15 posts • joined Friday 5th October 2007 13:55 GMT
If you wanted to justify additional funding for your agency, and deflect attention from your own activities, it would be convenient to nurture, even talk-up, the impression that a rogue foreign power was responsible for a significant proportion of digital eaves-dropping which was in fact largely due to your own crafted activities.
Although it is not released in the UK until the 16th of November, the Kobo Arc looks like a good alternative.
It is close to the Acer A110 in terms of spec; it has a higher res screen, but with a dual-core chip. However it is more open and will get JB at some point, so I thought would wait until it was in the shops before I make a final decision.
If you live in a block of flats, a low-pass filter at the fuse box/trip panel should minimise potential interference from neighbours that may also be using powerline network adapters. However I am not aware of such device existing, nor of it being available as an installation option for the wiring of home premises.
It is early days yet; at present not many people are using the mains for networking, but as in the case of wifi, as more people start using it, the signals from neighbouring premises (in shared buildings) may in some cases have a greater impact on through put.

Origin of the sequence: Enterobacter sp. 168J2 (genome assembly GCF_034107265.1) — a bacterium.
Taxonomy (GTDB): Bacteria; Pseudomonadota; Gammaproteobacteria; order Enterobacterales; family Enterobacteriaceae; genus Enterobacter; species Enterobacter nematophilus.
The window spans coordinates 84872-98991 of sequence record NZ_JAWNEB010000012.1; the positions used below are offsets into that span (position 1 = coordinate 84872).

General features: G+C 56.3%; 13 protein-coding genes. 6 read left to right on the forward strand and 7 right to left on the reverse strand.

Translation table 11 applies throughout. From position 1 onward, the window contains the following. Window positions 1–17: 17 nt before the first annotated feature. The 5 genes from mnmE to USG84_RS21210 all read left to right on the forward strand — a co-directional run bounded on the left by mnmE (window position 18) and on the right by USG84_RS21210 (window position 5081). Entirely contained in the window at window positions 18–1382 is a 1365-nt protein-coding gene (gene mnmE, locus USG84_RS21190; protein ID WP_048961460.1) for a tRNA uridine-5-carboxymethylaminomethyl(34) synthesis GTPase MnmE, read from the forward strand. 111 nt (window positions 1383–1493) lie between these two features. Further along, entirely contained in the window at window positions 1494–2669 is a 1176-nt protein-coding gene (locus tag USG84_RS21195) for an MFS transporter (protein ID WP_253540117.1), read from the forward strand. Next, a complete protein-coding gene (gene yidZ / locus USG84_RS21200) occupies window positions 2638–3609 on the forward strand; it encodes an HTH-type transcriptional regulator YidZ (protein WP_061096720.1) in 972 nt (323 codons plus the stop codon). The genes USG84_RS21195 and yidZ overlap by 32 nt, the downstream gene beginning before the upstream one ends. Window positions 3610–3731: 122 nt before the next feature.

I was advised by an electrician when asking the same sort of questions, that the signal will not be stopped at the Fuse Box/Trip Panel. So in addition to appearing on all of your internal rings, it will also be fed into the building supply if you are in apartment block say. I think the signal gets out on to the local supply connection, where it is attenuated by distance. So if you are in an apartment building, you may find yourself competing with a neighbour for bandwidth.
I would also be interested in other takes on this.
Not before time
Unfortunately, much of what was appearing on the Webwise threads was unadorned, adolescent tripe. Those concerned did more to turn-off BT users interest with all of their aggression, rather than help their cause. Overall it was badly handled by both sides with little of practical value being achieved.
I wonder how much it will cost me per transaction?
Maps and Usage
I have been registered for BT FON for sometime. I live in an apartment block with its own post code, and which is surrounded by similar blocks. There is a problem in the locating of the HotSpot on the map, with it being shown to be about 100 meters further to the south than the building. I assume that this inaccuracy is introduced through inaccurate mapping data held by Google.
Surprisingly I get a lot of visitors to the BT FON HotSpot - most of them iPhone users, at least two a week, usually at the weekends. There also seems to be a regular stream of new iPhones, so I am wondering if one of my neighbours is running a small retail business or something.
Its not the the trunk networks that are the issue; legislation or consolidation of the Local Access would help reduce risks and costs to the comms companies if any vendor could by access - much the same way as railway companies could gain access pre-grouping.
Will also be able to buy vouchers
From the FAQs on the BT FON site, non-BT customers will also be able to buy vouchers from the BT Openzone site - you only need to buy the special router for your broadband connection if you want to contribute to the number of access points by joining the FON community.
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